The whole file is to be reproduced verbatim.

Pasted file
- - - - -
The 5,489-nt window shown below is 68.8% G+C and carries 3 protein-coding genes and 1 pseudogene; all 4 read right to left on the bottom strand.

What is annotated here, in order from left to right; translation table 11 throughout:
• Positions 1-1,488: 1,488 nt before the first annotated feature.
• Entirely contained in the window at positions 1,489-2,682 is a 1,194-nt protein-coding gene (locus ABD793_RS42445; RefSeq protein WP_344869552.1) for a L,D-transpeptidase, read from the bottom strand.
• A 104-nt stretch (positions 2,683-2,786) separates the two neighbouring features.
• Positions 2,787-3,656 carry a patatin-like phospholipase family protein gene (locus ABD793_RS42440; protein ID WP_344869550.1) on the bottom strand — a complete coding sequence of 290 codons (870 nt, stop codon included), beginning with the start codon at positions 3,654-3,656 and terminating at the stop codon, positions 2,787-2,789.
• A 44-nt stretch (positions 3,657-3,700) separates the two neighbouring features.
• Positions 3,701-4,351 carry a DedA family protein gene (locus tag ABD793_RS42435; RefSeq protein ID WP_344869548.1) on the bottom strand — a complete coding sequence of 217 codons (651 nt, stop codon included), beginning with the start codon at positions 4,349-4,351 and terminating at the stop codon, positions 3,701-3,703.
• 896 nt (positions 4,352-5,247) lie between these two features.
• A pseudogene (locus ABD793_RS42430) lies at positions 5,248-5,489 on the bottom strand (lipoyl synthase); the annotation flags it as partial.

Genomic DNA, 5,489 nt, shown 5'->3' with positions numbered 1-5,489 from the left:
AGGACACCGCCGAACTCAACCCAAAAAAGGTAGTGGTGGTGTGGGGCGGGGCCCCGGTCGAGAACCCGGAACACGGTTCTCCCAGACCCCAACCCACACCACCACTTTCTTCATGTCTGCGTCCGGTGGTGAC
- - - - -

The 5,489-nt window shown below is 68.8% G+C and carries 3 protein-coding genes and 1 pseudogene; all 4 read right to left on the bottom strand.

What is annotated here, in order from left to right; translation table 11 throughout:
• Positions 1-1,488: 1,488 nt before the first annotated feature.
• Entirely contained in the window at positions 1,489-2,682 is a 1,194-nt protein-coding gene (locus ABD793_RS42445; RefSeq protein WP_344869552.1) for a L,D-transpeptidase, read from the bottom strand.
• A 104-nt stretch (positions 2,683-2,786) separates the two neighbouring features.
• Positions 2,787-3,656 carry a patatin-like phospholipase family protein gene (locus ABD793_RS42440; protein ID WP_344869550.1) on the bottom strand — a complete coding sequence of 290 codons (870 nt, stop codon included), beginning with the start codon at positions 3,654-3,656 and terminating at the stop codon, positions 2,787-2,789.
• A 44-nt stretch (positions 3,657-3,700) separates the two neighbouring features.
• Positions 3,701-4,351 carry a DedA family protein gene (locus tag ABD793_RS42435; RefSeq protein ID WP_344869548.1) on the bottom strand — a complete coding sequence of 217 codons (651 nt, stop codon included), beginning with the start codon at positions 4,349-4,351 and terminating at the stop codon, positions 3,701-3,703.
• 896 nt (positions 4,352-5,247) lie between these two features.
• A pseudogene (locus ABD793_RS42430) lies at positions 5,248-5,489 on the bottom strand (lipoyl synthase); the annotation flags it as partial.

Genomic DNA, 5,489 nt, shown 5'->3' with positions numbered 1-5,489 from the left:
AGGACACCGCCGAACTCAACCCAAAAAAGGTAGTGGTGGTGTGGGGCGGGGCCCCGGTCGAGAACCCGGAACACGGTTCTCCCAGACCCCAACCCACACCACCACTTTCTTCATGTCTGCGTCCGGTGGTGAC